Why a whole page on repertoire? The simple answer is that the most frequently asked question is “what repertoire will motivate boys?” I can understand why this is asked. If there is insecurity or doubt as to whether boys will sing at all, anxiety to find repertoire that will motivate them is an understandable reaction.But maybe you’re asking the wrong question. Boys will sing almost anything given the right leadership. Maybe you should be asking this:
Why do I doubt that boys will sing at all?
Chapter 8 of Singing in the Lower Secondary School begins with these words:
FEAR, anxiety, embarrassment, shame, humiliation. These, not repertoire, are the primary source of apathy and hostility. They are therefore the main obstacles to the class chorus and it can take strong leadership to overcome them.
Repertoire has to be chosen that boys will enjoy singing, not primarily because somebody thinks it’s a “cool song”, but because it lies within the tessitura of the voices that will sing it. The melodic contours and the location of prominent intervals such as the fifth and the octave also have to be right for the stage of development of the voice. Octave leaps are best avoided altogether because of the loss of agility during voice change. I call repertoire that is right for the voice, teaches boys something about music and is enjoyable to sing “mutually acceptable”.
The next thing about repertoire is that repertoire conditions the voice. As far as the voice is concerned, what you sing is what you get. This is tremendously important when working with boys because you are shaping lives and futures. Thought has to be given to whether or not the repertoire will develop the whole voice or only the lower register. Much of the music supposedly written for younger children is pitched too low to develop what is sometimes referred to as the “singing voice”.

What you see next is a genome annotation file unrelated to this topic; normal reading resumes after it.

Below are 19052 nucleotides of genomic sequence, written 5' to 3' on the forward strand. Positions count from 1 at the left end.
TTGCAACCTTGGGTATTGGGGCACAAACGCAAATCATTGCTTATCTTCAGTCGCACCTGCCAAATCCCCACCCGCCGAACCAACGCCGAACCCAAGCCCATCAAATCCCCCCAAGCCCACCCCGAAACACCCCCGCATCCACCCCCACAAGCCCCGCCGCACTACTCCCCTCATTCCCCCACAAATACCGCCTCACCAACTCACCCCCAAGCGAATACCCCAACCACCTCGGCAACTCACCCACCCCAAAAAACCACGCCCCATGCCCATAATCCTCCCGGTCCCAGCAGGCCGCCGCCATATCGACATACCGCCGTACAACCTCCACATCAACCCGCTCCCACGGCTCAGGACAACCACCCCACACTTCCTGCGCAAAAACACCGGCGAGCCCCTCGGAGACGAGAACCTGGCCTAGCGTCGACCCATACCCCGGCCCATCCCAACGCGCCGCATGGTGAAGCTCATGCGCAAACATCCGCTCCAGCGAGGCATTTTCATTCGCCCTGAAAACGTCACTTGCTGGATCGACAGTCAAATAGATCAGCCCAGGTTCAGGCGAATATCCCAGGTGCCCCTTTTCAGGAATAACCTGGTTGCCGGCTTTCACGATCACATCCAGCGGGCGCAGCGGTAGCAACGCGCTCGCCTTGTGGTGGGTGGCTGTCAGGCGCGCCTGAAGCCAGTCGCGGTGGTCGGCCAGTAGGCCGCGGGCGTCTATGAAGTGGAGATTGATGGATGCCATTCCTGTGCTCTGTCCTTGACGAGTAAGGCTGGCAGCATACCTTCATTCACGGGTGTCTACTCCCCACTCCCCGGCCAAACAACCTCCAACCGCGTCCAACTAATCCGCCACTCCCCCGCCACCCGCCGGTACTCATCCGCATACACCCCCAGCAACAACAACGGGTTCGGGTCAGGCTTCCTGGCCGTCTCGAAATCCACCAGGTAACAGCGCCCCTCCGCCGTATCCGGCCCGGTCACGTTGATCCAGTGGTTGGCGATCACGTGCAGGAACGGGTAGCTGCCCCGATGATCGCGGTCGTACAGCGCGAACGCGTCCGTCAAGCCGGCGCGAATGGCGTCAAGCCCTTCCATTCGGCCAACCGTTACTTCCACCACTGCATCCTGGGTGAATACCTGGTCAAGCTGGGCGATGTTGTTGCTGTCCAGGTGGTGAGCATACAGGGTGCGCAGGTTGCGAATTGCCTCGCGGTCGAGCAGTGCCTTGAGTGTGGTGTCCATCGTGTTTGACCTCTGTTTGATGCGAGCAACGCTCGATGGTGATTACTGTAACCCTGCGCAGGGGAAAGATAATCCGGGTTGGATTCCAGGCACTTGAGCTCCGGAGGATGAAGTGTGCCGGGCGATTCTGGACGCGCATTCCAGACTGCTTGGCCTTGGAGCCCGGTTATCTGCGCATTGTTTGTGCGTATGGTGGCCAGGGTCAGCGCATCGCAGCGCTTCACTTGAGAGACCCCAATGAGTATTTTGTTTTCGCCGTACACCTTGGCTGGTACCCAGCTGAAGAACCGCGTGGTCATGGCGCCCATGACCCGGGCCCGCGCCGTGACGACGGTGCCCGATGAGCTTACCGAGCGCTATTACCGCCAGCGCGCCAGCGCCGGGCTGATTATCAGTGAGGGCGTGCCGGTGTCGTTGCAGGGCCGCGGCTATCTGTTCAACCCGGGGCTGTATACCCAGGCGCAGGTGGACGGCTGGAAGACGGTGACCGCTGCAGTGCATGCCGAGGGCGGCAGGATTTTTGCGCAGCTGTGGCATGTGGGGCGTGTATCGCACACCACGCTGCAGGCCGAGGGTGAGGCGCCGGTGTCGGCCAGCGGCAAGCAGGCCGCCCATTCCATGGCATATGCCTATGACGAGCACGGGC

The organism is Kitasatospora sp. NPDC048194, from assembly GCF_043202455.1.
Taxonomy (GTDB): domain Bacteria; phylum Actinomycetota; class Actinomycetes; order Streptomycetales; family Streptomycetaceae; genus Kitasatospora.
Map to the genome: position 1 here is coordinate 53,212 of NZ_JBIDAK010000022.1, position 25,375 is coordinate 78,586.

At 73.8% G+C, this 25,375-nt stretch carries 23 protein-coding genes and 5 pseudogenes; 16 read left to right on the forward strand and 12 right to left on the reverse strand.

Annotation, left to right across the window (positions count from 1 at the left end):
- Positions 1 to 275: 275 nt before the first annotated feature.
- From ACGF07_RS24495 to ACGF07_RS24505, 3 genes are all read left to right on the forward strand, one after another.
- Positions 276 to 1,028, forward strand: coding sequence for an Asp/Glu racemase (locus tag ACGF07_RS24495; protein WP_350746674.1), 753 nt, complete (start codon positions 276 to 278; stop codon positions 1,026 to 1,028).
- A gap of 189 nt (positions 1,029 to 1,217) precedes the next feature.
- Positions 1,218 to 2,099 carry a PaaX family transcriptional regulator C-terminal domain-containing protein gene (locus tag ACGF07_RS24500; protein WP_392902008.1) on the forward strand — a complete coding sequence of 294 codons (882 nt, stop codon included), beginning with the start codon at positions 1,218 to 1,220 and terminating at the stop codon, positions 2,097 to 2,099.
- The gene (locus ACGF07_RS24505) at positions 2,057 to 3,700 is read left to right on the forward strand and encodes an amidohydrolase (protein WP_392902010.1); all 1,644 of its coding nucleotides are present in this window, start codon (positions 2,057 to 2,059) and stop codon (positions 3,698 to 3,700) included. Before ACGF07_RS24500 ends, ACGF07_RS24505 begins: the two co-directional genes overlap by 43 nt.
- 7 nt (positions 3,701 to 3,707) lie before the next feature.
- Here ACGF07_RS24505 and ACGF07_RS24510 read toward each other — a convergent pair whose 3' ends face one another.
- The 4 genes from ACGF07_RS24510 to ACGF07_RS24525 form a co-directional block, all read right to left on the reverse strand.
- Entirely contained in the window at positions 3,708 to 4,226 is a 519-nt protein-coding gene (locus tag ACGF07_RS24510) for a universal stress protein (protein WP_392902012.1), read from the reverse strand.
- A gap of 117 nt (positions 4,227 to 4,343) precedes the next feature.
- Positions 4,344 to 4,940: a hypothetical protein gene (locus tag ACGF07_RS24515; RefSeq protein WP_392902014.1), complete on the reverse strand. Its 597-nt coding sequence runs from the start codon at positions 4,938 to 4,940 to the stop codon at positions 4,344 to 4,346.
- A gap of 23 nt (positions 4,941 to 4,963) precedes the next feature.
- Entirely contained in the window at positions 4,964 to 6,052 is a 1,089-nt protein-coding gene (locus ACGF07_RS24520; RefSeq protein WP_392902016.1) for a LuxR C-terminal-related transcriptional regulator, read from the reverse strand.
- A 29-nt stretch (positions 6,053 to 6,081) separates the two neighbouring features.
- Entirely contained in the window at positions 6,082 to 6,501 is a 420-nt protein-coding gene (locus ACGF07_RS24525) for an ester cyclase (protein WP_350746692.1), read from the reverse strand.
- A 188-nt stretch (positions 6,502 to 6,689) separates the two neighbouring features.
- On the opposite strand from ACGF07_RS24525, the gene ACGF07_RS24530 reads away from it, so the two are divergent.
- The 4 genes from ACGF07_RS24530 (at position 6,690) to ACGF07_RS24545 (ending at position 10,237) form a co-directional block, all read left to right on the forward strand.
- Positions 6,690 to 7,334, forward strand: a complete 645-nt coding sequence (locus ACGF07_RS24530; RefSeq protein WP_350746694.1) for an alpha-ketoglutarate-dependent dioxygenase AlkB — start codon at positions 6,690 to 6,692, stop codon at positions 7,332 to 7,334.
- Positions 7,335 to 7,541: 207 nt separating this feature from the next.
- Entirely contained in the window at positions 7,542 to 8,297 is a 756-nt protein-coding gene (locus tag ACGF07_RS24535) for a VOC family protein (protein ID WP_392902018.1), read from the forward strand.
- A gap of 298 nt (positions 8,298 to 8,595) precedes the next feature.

This results in young adolescent boys arriving in secondary school having never developed their whole singing voice. They sing in the modal register only, often near the bottom of that. Under such circumstances, the only really viable approach is the Cambiata one.
If the Cambiata approach is used, the second big problem of the phonational gap is avoided. Whilst primary school music is pitched too low, secondary school music is often pitched where boys cannot sing at all.
You can’t rely on music publishers! Music publishers print what will sell at a profit. This is not entirely unreasonable because they have to make a living too, but music for boys’ voices that satisfies the above conditions is a limited market. Commercial material for SSA, SAB voices or similar combinations is often conceived with female voices in mind. Once you understand the principles of writing for boys’ voices, you will soon see what’s wrong with so much published music. Sometimes it is possible to adapt mainstream publications. I particularly like the way this piece from Patrick Allan’s Singing Matters has been made to work for cambiata boys. It’s also a good example of “mutually acceptable repertoire”.
Why not have a go yourself? If you really want to understand boys’ voices, one of the best ways is to arrange music for them. It’s time consuming, but hugely satisfying. To reduce the burden, I have been trying to promote a co-operative for writing and sharing arrangements. It’s slowly beginning to get results!